The Corporal had also come forward, and he quickly gestured to the men who followed him, waving them on. Altus, Eastomoner, Relther and Ganatus ran further along the tunnel, two of them on each side, their rifles pointing towards the dark. Gusta didn’t doubt their intent, but she doubted their ability to keep Gil-Bey away if she really wanted to return.
The Corporal looked up at El-Quan. “That other one was going to kill us!” he shouted at her, his fear of her also suppressed by his anger.
El-Quan raised her head and looked towards the hidden tunnels ahead of them. “It is…possible.”
“Possible? Down right certain!”
The Corporal now turned to Gusta. “You did real well, lady! I reckon that quick thinking saved our lives! I hope I can think that fast when the time comes! Well done!”
Kiki added his praise, as did several others of the survivors who were brave enough to venture closer.
Gusta could have seized the moment to bask in the attention she was getting from everyone and particularly from the hugs she was getting from Didi. But her mind was racing.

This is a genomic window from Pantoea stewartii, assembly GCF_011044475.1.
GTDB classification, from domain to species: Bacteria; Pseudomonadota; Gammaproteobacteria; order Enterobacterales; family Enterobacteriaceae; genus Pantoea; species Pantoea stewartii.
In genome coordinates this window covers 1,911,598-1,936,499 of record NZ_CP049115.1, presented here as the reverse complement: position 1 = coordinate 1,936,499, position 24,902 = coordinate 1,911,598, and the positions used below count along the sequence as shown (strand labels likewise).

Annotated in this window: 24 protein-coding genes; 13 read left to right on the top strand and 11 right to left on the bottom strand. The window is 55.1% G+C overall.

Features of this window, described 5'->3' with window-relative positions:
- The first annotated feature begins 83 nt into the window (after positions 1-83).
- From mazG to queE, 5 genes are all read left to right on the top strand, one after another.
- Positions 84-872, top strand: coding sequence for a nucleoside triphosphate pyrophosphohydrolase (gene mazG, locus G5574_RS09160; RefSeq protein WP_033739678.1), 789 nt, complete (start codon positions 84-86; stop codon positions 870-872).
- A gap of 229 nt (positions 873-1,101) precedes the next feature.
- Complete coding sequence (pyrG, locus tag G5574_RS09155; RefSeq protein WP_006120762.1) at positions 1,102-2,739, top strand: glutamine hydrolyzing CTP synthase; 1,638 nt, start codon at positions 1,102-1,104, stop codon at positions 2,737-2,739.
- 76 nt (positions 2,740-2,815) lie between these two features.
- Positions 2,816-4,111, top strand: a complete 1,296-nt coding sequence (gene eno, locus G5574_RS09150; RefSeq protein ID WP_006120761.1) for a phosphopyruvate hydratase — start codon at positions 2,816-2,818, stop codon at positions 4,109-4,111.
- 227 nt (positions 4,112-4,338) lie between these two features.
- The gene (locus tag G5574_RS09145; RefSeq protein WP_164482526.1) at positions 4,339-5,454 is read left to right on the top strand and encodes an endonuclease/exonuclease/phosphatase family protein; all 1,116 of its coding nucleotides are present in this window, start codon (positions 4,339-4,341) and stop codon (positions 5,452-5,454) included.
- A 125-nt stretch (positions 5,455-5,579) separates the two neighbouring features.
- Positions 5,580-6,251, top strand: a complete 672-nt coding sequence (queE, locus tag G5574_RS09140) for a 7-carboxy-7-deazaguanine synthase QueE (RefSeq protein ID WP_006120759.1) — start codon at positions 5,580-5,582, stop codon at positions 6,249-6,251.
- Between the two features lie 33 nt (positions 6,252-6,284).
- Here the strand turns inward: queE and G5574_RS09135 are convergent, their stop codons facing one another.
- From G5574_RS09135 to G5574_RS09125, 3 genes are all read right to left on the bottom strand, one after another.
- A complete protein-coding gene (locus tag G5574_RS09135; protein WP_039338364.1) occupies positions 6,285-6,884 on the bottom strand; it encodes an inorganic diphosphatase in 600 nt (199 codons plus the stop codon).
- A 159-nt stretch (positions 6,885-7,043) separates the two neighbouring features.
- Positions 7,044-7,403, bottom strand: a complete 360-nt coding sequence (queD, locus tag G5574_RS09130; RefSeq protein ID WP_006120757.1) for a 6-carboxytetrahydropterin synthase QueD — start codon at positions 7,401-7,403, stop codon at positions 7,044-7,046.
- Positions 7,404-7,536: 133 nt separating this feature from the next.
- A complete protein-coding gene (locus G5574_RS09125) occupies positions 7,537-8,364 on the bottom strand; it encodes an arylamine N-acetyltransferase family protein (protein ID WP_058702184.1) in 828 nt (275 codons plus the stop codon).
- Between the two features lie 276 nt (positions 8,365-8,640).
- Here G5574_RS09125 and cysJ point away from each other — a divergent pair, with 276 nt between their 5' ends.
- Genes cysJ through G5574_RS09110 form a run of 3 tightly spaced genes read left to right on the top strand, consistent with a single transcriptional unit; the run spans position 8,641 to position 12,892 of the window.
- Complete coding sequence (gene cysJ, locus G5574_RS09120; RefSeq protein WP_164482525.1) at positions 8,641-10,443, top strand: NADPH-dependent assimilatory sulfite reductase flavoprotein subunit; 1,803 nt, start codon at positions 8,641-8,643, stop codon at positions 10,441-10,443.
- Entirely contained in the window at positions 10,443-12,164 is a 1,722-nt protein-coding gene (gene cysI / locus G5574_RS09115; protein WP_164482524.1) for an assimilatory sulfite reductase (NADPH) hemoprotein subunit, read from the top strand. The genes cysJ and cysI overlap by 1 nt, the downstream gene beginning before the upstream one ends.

A speciality, a skill.
It was suddenly clear to Gusta that it was Elquan that possessed the secret something. She was going to protect them all, while the other one was going to protect just them. That had to be it. It had to. Why else make the change? But that meant Li-Sen was only interested in his own staff.
Something in her stomach fell. It was daft but obvious. Li-Sen was only interested in his own staff, that was why he had arranged for them all to register their DNA. That meant that he knew that all this was going to happen, even then. It was suddenly clear. There was something cold and calculating about the way he had prepared for the end of their world. Just save the Embassy staff, only them, the rest could all die. She was beginning to dislike her former employer, her mind filling with what she was going to say to him when they met.